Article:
Except for the wall-mounted metallic fans ringed round the room, a bit below ceiling height, Spencer Brownstone Gallery appears empty and still. The small, caged fans hang equidistant from one another and are connected to a weather vane installed in the yard visible just beyond the back wall’s sliding glass doors. Only one or two of the fans blow at a time, in correspondence with the direction of the wind outside. When you cross its path, the secondhand breeze feels like a whisper on your skin.
The installation’s ground-level centerpiece is even more subdued than the fans above. Using a graphite stick, artist, curator, and critic Mira Dayal has rubbed a 1:1 topographical map of the gallery floor directly upon the same floor. This absurdist conceit comes from the plot of Jorge Luis Borges’s 1946 short story, “On Exactitude in Science,” in which the “Cartographers Guilds” of a fictitious empire design a “vast,” “Useless” map “whose size was that of the Empire, and which coincided point for point with it.” The full exhibition title, which I will shorten to …In that Empire, consists of the entire text of Borges’s approximately 150-word story, creating a disparity between the prolix title and the terse installation.
This impish conceit lends itself to any number of allegorical interpretations. The 12 wall fans (“Twelve Winds,” 2021), for example, reference the 12 classical compass winds, which were depicted on ancient maps as human heads blowing air, and which are represented here as the ornament atop the weather vane (“Lips,” 2021). The fans’ “Global Industrial” brand logo perhaps hints at a more contemporary allegory about anthropogenic climate change. The rugged graphite floor map (“Map (40°43’15.0″N 73°59’05.51″W),” 2021) can be understood as anything from a barren, post-apocalyptic landscape to a commentary on artistic labor, or even a parable about COVID-era confinement, in which the bounds of one’s world become near-synonymous with a particular indoor space.
Yet, for all its Borgesian layers of meaning, …In that Empire affirms the importance of the physical gallery experience. The floor map, in particular, makes itself known in tactile ways. It’s slick to walk upon, without unbalancing the visitor, and contains shiny as well as matte regions, depending on how the light falls and how visitors’ footsteps have redistributed the graphite. The boundary line between the map and the entry hallway provides a before-and-after sense of the extent to which Dayal has darkened the unfinished gallery floor and given it chromatic uniformity. And the placement of artworks at floor height and near ceiling height, but not in between, calls attention to the gallery’s bare white walls.
Many of Dayal’s previous installations also subtly détourned gallery architecture, in ways that bespeak the influence of artist and critic Brian O’Doherty’s touchstone 1976 book, Inside the White Cube: The Ideology of the Gallery Space, which critiqued the pretensions to neutrality of Modernist gallery display. Her exhibition Anagen (2018-19), for instance, consisted of dangling, flagella-esque wisps of Dayal’s hair sewn into tiles and installed as an uncanny drop ceiling in Lubov Gallery. A Hairline Crack (2019) displayed drawn trompe l’oeil cracks on Gymnasium’s walls. For Slow Lick (2017), Dayal and artist Amanda Turner Pohan coated an Abrons Art Center gallery with artificial saliva.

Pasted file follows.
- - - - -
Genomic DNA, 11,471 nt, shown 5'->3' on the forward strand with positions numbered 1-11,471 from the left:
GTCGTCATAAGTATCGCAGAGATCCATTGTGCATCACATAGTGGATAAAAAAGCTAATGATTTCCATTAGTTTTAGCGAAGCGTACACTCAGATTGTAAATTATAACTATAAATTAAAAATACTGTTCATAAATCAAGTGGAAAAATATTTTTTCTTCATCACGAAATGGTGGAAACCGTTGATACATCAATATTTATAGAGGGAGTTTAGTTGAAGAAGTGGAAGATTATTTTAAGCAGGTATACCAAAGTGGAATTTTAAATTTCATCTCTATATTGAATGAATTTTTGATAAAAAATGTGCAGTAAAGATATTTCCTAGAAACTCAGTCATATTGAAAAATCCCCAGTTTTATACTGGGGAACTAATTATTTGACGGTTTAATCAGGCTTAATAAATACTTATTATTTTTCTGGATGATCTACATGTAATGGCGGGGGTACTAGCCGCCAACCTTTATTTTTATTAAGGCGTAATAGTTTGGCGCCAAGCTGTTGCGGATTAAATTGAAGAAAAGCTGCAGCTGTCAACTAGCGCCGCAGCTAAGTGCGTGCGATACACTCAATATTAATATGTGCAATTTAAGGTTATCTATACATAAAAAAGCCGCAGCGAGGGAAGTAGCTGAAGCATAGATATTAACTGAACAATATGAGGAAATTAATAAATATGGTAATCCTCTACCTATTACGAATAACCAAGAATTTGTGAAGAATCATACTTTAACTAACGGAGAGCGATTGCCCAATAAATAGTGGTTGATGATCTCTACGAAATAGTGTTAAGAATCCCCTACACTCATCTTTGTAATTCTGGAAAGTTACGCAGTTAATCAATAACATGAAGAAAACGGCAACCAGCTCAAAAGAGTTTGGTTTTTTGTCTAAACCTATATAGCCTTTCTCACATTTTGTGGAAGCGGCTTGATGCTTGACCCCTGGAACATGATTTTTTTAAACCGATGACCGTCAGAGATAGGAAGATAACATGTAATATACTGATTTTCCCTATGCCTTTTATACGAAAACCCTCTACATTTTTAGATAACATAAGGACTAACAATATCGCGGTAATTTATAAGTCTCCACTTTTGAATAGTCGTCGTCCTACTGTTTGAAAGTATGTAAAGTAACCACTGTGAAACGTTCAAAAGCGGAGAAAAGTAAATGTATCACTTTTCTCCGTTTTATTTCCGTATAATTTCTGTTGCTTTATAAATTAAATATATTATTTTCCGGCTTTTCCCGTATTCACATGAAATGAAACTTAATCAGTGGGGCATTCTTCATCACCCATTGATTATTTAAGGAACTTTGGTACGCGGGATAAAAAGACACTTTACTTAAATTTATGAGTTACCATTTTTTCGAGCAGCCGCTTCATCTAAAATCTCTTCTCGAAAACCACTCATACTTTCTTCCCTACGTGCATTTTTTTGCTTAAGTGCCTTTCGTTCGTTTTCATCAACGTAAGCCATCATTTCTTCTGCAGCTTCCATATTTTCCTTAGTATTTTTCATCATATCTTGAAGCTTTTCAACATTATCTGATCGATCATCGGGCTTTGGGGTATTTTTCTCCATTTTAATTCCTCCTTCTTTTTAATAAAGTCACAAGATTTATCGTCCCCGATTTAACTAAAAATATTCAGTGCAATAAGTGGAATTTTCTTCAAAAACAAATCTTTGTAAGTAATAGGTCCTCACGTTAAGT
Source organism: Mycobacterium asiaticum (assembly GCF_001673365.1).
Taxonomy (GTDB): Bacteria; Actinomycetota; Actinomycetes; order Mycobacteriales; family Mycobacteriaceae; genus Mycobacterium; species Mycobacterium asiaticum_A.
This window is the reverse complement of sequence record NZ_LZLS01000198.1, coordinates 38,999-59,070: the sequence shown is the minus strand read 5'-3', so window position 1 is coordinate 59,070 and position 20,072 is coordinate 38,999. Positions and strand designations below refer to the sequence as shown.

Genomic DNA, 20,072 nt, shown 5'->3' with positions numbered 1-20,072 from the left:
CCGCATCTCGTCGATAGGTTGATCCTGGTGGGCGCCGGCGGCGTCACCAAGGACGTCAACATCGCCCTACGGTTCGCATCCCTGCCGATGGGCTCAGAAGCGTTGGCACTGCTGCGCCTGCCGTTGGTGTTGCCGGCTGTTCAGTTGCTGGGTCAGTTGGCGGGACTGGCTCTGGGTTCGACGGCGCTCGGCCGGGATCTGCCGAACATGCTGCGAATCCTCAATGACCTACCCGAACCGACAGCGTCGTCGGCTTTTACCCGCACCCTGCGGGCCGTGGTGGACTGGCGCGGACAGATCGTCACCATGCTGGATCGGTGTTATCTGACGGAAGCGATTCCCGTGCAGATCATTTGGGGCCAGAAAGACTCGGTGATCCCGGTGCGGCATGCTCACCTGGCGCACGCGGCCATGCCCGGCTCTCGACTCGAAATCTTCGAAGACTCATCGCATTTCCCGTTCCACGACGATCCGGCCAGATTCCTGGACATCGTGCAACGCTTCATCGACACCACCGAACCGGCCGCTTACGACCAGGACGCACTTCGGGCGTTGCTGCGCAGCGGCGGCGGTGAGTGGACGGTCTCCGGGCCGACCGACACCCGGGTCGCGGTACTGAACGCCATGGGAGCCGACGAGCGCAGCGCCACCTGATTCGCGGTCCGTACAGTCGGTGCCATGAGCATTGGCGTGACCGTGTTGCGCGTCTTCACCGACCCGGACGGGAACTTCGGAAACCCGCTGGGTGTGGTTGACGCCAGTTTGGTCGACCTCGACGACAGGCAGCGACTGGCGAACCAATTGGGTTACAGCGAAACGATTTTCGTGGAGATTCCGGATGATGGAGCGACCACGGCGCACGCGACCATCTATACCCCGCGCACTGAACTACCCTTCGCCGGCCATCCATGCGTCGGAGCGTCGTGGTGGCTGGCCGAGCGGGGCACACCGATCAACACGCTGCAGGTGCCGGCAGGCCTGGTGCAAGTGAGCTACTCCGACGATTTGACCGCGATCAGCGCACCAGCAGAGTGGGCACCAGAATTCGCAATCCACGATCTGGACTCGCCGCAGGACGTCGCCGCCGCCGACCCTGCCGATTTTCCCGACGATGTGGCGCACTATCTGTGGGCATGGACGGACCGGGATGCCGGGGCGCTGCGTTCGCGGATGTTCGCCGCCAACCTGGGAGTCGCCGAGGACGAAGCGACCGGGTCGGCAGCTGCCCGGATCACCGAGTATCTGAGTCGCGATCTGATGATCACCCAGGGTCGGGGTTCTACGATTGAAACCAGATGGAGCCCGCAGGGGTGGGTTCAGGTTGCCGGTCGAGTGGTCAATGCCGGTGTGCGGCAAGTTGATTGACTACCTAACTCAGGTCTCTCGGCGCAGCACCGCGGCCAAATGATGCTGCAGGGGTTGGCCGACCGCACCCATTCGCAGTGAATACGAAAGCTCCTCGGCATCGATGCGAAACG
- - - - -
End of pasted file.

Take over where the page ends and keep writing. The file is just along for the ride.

These quiet deformations of gallery space suggest another allegorical layer to …In that Empire: the way in which cultural values change across time. In Borges’s story, each new generation finds fault with the previous generation’s “Unconscionable Maps” and elects to redraw or discard them. A similar generational transvaluation of whiteness — as a wall color and, especially, as a concept — is at play in Dayal’s exhibition. In the era of Black Lives Matter and Trumpian white nationalism, the phrase “white cube” seems more than just a commentary on the purported neutrality of gallery walls, as O’Doherty intended, but also a commentary on the purported neutrality of whiteness as a racial construct and that construct’s historical role in shaping gallery norms. The absurdity of Dayal’s 1:1 mapping gesture suggests that today’s progressive arguments about race, while urgent, are not entirely new. And the soft-spoken contrast between …In that Empire’s darkened floor and its bare white walls demonstrates how Dayal’s artistic practice addresses such concerns through sensory and phenomenal nuance, allowing visitors to experience some of the ways in which contemporary maps of the art world are being redrawn.
Mira Dayal: …In that Empire, the Art of Cartography attained such Perfection that the map of a single Province occupied the entirety of a City, and the map of the Empire, the entirety of a Province. In time, those Unconscionable Maps no longer satisfied, and the Cartographers Guilds struck a Map of the Empire whose size was that of the Empire, and which coincided point for point with it. The following Generations, who were not so fond of the Study of Cartography as their Forebears had been, saw that that vast Map was Useless, and not without some Pitilessness was it, that they delivered it up to the Inclemencies of Sun and Winters. In the Deserts of the West, still today, there are Tattered Ruins of that Map, inhabited by Animals and Beggars; in all the Land there is no other Relic of the Discipline of Geography. – Suárez Miranda, Viajes de varones prudentes, Libro IV, Cap. XLV, Lérida, 1658 continues at Spencer Brownstone Gallery (170-A Suffolk Street) until April 4th.
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